Internet auctions of nude photographs purportedly of Hong Kong celebrities have appeared on mainland websites.
News of the auctions came as hundreds of web surfers took part in a march to police headquarters in Wan Chai yesterday protesting against what they called the selective enforcement of the law and double standards by the police in handling the case.
And Hong Kong's new coadjutor bishop John Tong - citing the Ten Commandments - urged the public not to forward or upload the nude pictures.
One of the artistes involved in the saga, Gillian Chung Yan-tung of pop duo Twins, is today expected to make her first public appearance since the scandal surfaced late last month.
Chung is expected to meet members of her fan club at a restaurant in Wan Chai for an hour this afternoon after which she will meet the press for 10 minutes. She will not take questions.
Users of website taobao.com claim to have downloaded all the pictures that have surfaced to date and are selling them for a "buy?right?now" fixed price of 10 yuan (HK$10.50) each.
Lawyer Wong Kwok-tung said this would constitute "receiving stolen goods" in law as the auctioneer or seller does not have the consent of the copyright holder to auction the pictures.
"But it would be impossible for the Hong Kong police force to take action since the transactions are being carried out in the mainland, which is another jurisdiction," he said.
At least three buyers have successfully completed the transaction, according to the website.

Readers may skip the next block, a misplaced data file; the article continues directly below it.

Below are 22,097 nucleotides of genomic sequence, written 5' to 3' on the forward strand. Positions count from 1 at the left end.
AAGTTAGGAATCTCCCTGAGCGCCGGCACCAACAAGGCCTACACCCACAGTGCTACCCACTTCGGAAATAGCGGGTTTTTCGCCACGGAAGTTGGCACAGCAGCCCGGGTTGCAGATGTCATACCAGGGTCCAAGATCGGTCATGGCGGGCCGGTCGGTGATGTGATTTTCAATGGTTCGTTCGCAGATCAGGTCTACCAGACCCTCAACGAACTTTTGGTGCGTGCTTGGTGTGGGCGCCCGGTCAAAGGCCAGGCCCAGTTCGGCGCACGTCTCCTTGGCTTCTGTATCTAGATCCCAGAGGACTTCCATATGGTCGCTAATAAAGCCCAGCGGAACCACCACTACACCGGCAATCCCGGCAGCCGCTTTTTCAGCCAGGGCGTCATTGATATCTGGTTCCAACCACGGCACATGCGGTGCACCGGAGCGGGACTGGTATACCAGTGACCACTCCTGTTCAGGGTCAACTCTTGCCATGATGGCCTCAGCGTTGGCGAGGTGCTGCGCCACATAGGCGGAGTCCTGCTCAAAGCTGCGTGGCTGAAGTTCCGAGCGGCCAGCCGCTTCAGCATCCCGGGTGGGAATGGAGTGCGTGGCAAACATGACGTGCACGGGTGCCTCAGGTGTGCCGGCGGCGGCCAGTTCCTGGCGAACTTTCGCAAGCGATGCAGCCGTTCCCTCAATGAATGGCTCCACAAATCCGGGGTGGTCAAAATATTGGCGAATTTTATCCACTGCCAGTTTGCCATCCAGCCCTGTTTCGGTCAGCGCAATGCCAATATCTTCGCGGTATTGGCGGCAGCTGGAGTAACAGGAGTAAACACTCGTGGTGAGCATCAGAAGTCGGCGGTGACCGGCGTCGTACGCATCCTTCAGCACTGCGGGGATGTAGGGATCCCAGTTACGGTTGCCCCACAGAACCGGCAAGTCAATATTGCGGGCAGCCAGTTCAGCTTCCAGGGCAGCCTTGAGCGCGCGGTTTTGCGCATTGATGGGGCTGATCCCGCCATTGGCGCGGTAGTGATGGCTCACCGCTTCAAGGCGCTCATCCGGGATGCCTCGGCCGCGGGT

Meanwhile, Michael Tsui Kit-sang, one of the organizers of the 2.10 Internet Users March, said he was satisfied with the turnout of 400 though police put the figure at 230.
Tsui accused police of arresting people in order to prove they had "done something."
He said: "If you arrest [anyone], please arrest the source [of the photos], not the second or third source, [the action] seems to be pinpointing the poor people."
Reading aloud the petition to Police Commissioner Tang King-shing, Tsui urged the police to apologize publicly, release Chung Yik-tin, the 29-year-old who has been remanded in custody for eight weeks, and to stop what it called an abuse of power.
Tsui also said comments from Tang and Assistant Police Commissioner (Crime) Vincent Wong Fook-chuen exceeded law enforcement power and damaged the rule of law in Hong Kong.
In response, a police spokesman said it respected the right of the public to take part in peaceful and legal rallies.
"The case itself is under the investigation of the Commercial Crime Bureau and we will not further comment on the issue, the spokesman said.
The march, which included members of the League of Social Democrats, began from Victoria Park at 1.25pm yesterday.
The group stopped by a shop on Hennessy Road, which was showing Edison Chen Koon-hei's apology video clip, and asked police to open up a traffic lane for them to continue the march. This was done.
Over the past two weeks, as many as 400 nude photos, or about 30 percent of the 1,300 police say they have uncovered, have emerged on internet forums, even after police claimed to have arrested "the source of the leaks" on February 4.
As many as 400 new photos were reported to have surfaced online yesterday with network users sending them via peer-to-peer software, e-mails and websites.